Babies can usually be introduced to allergy foods when they start on solids at around 6 months. Introducing your baby to common allergy foods before they are 12 months may reduce their chances of developing allergies.
Food allergies affect about 1 in every 20 children. But they are more common in infants younger than 12 months, affecting about 1 child in every 10 in this age group. Your health professional can advise you on when and how to introduce foods that might cause allergies.
What is an allergen?
An allergen is a substance that triggers an allergic reaction in some people. Allergic reactions to foods have increased over recent years. Nobody fully understands why.
Most allergic reactions are not severe. Many children grow out of some food allergies although others may continue to be affected throughout their life.
What are allergy foods?
The most common foods that could cause an allergy are:
- cow's milk
- tree nuts (almonds, Brazil nuts, cashew nuts, coconut, hazelnuts, macadamia nuts, pecans, pine nuts, pistachios and walnuts)
- sesame seeds
- shellfish (including prawns, crab and lobster)
Packaged foods must highlight any of these foods in their ingredients list. However, other foods can sometimes cause an allergic reaction too. Allergies to peanuts, tree nuts, seeds and seafood are most likely to last for life.
Are food allergy and food intolerance the same?
Food allergies and food intolerance are not the same — allergies involve the body's immune system whereas intolerance does not.
In someone with a food allergy, the body’s immune system reacts to the allergen as if it were foreign. The immune system then produces antibodies to fight the 'enemy' protein.
A doctor can arrange tests for various food allergies. Avoid unreliable tests. True food allergies can be serious and an accurate diagnosis is important.
A food intolerance is the body’s response to a substance in the food. The substance can be natural or added. The response, in someone with a food intolerance, may include headaches or stomach aches. Food intolerance is not life-threatening.
There are no specific tests for food intolerances.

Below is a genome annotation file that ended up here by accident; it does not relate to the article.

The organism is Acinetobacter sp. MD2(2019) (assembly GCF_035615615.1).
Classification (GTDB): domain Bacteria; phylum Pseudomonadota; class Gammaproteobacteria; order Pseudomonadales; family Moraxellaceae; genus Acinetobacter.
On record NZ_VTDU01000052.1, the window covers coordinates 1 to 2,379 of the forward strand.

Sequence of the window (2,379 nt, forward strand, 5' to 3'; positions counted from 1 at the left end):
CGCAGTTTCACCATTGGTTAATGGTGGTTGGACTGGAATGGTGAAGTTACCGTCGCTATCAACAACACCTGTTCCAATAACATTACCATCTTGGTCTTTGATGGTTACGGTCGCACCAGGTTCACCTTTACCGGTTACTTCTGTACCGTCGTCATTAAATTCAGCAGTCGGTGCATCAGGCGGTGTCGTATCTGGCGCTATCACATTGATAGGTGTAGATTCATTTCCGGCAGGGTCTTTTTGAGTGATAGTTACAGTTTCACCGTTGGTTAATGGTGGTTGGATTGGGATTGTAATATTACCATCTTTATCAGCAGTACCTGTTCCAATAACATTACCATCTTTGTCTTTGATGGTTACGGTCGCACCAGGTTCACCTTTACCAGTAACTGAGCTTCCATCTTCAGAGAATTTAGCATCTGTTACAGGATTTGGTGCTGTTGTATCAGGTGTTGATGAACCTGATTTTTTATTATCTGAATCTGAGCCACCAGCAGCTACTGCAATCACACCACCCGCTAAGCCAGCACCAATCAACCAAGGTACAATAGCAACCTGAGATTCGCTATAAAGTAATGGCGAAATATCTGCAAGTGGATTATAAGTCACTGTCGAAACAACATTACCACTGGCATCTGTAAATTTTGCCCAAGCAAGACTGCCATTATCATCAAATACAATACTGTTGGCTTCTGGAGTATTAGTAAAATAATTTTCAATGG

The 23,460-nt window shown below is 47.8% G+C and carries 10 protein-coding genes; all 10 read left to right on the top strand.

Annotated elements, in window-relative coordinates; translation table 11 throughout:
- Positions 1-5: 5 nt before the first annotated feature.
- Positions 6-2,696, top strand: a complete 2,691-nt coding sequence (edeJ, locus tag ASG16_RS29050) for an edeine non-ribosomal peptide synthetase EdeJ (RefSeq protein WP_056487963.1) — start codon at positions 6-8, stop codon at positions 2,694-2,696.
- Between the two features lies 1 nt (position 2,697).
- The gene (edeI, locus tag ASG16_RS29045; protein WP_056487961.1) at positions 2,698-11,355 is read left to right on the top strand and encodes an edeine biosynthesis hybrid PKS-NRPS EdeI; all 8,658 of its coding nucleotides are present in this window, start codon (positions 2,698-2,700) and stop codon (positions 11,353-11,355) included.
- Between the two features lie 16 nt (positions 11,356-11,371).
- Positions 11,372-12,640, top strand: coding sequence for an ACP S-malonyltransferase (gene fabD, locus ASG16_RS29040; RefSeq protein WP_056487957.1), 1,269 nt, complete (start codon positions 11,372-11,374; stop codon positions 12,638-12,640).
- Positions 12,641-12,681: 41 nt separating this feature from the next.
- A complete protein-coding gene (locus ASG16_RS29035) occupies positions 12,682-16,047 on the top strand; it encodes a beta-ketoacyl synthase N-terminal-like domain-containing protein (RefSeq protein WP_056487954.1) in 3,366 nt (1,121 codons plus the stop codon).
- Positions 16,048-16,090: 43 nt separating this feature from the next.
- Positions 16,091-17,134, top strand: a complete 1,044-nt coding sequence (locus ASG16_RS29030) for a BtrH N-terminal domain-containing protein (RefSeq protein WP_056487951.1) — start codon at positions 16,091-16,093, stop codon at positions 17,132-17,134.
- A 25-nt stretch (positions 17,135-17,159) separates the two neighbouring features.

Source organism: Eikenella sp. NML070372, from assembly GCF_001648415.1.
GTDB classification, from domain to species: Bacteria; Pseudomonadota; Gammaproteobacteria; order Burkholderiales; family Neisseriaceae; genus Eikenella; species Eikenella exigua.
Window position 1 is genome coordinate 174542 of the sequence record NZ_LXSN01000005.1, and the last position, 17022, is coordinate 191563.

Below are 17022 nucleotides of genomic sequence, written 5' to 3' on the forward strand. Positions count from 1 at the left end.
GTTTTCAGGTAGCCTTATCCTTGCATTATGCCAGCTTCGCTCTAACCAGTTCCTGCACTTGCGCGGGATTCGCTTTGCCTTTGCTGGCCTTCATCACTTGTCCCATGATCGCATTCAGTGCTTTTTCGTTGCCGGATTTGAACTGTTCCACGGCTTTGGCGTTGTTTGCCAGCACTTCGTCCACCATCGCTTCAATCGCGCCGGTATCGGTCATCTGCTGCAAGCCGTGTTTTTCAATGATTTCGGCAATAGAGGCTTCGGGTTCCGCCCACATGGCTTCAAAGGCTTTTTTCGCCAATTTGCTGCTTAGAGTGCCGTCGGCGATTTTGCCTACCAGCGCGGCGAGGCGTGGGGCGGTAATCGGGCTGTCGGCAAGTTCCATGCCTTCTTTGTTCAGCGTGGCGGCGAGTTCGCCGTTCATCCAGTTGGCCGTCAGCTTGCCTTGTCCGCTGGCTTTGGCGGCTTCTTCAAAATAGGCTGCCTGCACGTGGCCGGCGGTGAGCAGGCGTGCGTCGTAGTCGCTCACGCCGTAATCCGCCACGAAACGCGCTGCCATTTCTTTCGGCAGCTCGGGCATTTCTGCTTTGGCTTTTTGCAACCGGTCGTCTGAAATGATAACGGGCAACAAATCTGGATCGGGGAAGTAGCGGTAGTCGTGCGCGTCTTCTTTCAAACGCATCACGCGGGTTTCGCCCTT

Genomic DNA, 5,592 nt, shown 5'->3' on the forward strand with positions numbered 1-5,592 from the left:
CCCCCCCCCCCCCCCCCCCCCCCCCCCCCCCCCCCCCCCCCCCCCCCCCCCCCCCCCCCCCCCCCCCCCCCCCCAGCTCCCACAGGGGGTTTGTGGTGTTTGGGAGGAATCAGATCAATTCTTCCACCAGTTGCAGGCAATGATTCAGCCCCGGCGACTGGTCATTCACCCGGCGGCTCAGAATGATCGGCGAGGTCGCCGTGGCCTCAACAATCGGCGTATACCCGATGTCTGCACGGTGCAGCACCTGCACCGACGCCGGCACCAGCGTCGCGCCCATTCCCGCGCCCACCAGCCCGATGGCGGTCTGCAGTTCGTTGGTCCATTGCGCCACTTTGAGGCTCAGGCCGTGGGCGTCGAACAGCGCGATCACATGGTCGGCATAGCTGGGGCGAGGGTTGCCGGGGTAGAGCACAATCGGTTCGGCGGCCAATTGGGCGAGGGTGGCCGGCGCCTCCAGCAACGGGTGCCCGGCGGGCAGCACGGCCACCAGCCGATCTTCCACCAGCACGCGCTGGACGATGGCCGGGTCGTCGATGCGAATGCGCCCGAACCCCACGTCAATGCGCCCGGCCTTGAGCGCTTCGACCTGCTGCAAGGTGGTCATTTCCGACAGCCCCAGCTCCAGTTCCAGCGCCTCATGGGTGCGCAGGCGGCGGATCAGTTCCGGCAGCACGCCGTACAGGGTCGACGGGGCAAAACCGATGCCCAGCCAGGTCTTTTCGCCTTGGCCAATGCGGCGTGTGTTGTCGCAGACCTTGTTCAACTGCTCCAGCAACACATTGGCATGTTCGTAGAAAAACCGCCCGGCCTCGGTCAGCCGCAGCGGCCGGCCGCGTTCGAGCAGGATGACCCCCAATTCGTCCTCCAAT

When is the best time to introduce allergy foods?
The best time to introduce allergy foods is when you start introducing solids to your baby at about 6 months.
You can start by introducing a small amount of a type of food, then if there is no reaction, continue to give your baby that food as part of their regular diet.
It’s also best to try one type of food at a time to make it easier to identify what might cause a reaction.
Learn more here about how to introduce allergy foods.
Infant Feeding and Allergy Prevention Guidelines
The Infant Feeding and Allergy Prevention Guidelines have been developed by the Australasian Society of Clinical Immunology and Allergy to help guide parents and health professionals on the best time to introduce allergy foods.
It was previously recommended that allergy foods shouldn’t be introduced until after 12 months. However, further studies and research have shown that it is better to do so from 6 months.
How can you tell if your child has an allergic reaction?
An allergic reaction usually occurs within 30 minutes. Mild symptoms often include:
- hives or red welts (bumps) on the skin
- swelling of the lips, face or eyelids
- red rash around the mouth where the food has touched the skin
- tingling in the mouth
- tummy pains
If your baby does have a mild reaction to a certain type of food, don't give them that food again and see your doctor for an accurate diagnosis.
Serious symptoms can indicate anaphylaxis. Anaphylaxis is rare, but is a medical emergency. Symptoms include:
- difficulty breathing
- swelling of the tongue
- tightness in the throat
- a hoarse voice
- cough or wheezing
- collapsing or going 'floppy'
Anaphylaxis can cause a dangerous drop in blood pressure. If your child has any of the above symptoms, they require immediate and urgent action. Call triple zero (000) and ask for an ambulance.
'Nip Allergies in the Bub' is an initiative from the National Allergy Strategy with the aim of providing information to both parents and health professionals.
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Last reviewed: October 2019